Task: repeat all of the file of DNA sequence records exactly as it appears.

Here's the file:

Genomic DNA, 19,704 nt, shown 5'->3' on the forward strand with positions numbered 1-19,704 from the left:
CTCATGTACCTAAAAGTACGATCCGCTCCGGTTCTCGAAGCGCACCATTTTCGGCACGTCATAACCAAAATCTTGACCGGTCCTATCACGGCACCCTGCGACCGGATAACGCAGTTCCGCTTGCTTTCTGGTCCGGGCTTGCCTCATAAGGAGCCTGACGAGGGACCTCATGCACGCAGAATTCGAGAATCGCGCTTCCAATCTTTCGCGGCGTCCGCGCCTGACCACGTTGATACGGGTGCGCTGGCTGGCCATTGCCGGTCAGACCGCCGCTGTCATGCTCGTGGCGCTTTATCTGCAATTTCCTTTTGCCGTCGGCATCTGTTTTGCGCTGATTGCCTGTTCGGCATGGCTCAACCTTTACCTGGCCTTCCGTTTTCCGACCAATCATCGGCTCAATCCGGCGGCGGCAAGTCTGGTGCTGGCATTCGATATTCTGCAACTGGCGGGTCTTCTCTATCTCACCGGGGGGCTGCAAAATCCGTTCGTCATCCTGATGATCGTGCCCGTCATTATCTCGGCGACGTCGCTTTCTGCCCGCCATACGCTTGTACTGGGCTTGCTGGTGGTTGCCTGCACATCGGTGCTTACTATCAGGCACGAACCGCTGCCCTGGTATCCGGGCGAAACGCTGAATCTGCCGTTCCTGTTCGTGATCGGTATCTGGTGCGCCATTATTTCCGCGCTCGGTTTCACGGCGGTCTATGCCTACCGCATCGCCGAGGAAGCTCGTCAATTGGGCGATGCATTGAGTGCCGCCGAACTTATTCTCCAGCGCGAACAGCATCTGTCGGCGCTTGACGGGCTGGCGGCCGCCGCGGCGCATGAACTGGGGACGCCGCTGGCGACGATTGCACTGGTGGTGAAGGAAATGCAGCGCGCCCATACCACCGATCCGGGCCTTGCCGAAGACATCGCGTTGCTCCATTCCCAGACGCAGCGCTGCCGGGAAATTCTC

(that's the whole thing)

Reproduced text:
Genomic DNA, 19,704 nt, shown 5'->3' on the forward strand with positions numbered 1-19,704 from the left:
CTCATGTACCTAAAAGTACGATCCGCTCCGGTTCTCGAAGCGCACCATTTTCGGCACGTCATAACCAAAATCTTGACCGGTCCTATCACGGCACCCTGCGACCGGATAACGCAGTTCCGCTTGCTTTCTGGTCCGGGCTTGCCTCATAAGGAGCCTGACGAGGGACCTCATGCACGCAGAATTCGAGAATCGCGCTTCCAATCTTTCGCGGCGTCCGCGCCTGACCACGTTGATACGGGTGCGCTGGCTGGCCATTGCCGGTCAGACCGCCGCTGTCATGCTCGTGGCGCTTTATCTGCAATTTCCTTTTGCCGTCGGCATCTGTTTTGCGCTGATTGCCTGTTCGGCATGGCTCAACCTTTACCTGGCCTTCCGTTTTCCGACCAATCATCGGCTCAATCCGGCGGCGGCAAGTCTGGTGCTGGCATTCGATATTCTGCAACTGGCGGGTCTTCTCTATCTCACCGGGGGGCTGCAAAATCCGTTCGTCATCCTGATGATCGTGCCCGTCATTATCTCGGCGACGTCGCTTTCTGCCCGCCATACGCTTGTACTGGGCTTGCTGGTGGTTGCCTGCACATCGGTGCTTACTATCAGGCACGAACCGCTGCCCTGGTATCCGGGCGAAACGCTGAATCTGCCGTTCCTGTTCGTGATCGGTATCTGGTGCGCCATTATTTCCGCGCTCGGTTTCACGGCGGTCTATGCCTACCGCATCGCCGAGGAAGCTCGTCAATTGGGCGATGCATTGAGTGCCGCCGAACTTATTCTCCAGCGCGAACAGCATCTGTCGGCGCTTGACGGGCTGGCGGCCGCCGCGGCGCATGAACTGGGGACGCCGCTGGCGACGATTGCACTGGTGGTGAAGGAAATGCAGCGCGCCCATACCACCGATCCGGGCCTTGCCGAAGACATCGCGTTGCTCCATTCCCAGACGCAGCGCTGCCGGGAAATTCTC